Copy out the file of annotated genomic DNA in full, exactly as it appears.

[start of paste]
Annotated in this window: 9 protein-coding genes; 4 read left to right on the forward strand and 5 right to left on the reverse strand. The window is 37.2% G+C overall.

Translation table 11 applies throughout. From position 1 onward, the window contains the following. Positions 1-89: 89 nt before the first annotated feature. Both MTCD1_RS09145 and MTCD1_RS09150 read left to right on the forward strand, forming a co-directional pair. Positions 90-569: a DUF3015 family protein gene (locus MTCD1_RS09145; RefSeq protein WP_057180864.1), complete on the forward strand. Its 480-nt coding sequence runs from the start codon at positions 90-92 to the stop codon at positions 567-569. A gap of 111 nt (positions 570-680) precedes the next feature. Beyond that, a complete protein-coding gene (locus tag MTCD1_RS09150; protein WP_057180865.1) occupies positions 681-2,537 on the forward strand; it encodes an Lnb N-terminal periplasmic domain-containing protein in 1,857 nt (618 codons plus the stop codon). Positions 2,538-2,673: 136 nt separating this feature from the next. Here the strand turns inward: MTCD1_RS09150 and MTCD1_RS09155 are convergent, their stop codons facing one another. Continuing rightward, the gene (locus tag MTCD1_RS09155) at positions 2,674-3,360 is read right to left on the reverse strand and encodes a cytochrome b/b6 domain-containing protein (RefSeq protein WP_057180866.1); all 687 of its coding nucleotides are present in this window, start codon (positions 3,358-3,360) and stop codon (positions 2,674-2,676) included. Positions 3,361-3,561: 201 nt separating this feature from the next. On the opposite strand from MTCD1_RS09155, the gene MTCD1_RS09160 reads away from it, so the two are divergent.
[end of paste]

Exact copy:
Annotated in this window: 9 protein-coding genes; 4 read left to right on the forward strand and 5 right to left on the reverse strand. The window is 37.2% G+C overall.

Translation table 11 applies throughout. From position 1 onward, the window contains the following. Positions 1-89: 89 nt before the first annotated feature. Both MTCD1_RS09145 and MTCD1_RS09150 read left to right on the forward strand, forming a co-directional pair. Positions 90-569: a DUF3015 family protein gene (locus MTCD1_RS09145; RefSeq protein WP_057180864.1), complete on the forward strand. Its 480-nt coding sequence runs from the start codon at positions 90-92 to the stop codon at positions 567-569. A gap of 111 nt (positions 570-680) precedes the next feature. Beyond that, a complete protein-coding gene (locus tag MTCD1_RS09150; protein WP_057180865.1) occupies positions 681-2,537 on the forward strand; it encodes an Lnb N-terminal periplasmic domain-containing protein in 1,857 nt (618 codons plus the stop codon). Positions 2,538-2,673: 136 nt separating this feature from the next. Here the strand turns inward: MTCD1_RS09150 and MTCD1_RS09155 are convergent, their stop codons facing one another. Continuing rightward, the gene (locus tag MTCD1_RS09155) at positions 2,674-3,360 is read right to left on the reverse strand and encodes a cytochrome b/b6 domain-containing protein (RefSeq protein WP_057180866.1); all 687 of its coding nucleotides are present in this window, start codon (positions 3,358-3,360) and stop codon (positions 2,674-2,676) included. Positions 3,361-3,561: 201 nt separating this feature from the next. On the opposite strand from MTCD1_RS09155, the gene MTCD1_RS09160 reads away from it, so the two are divergent.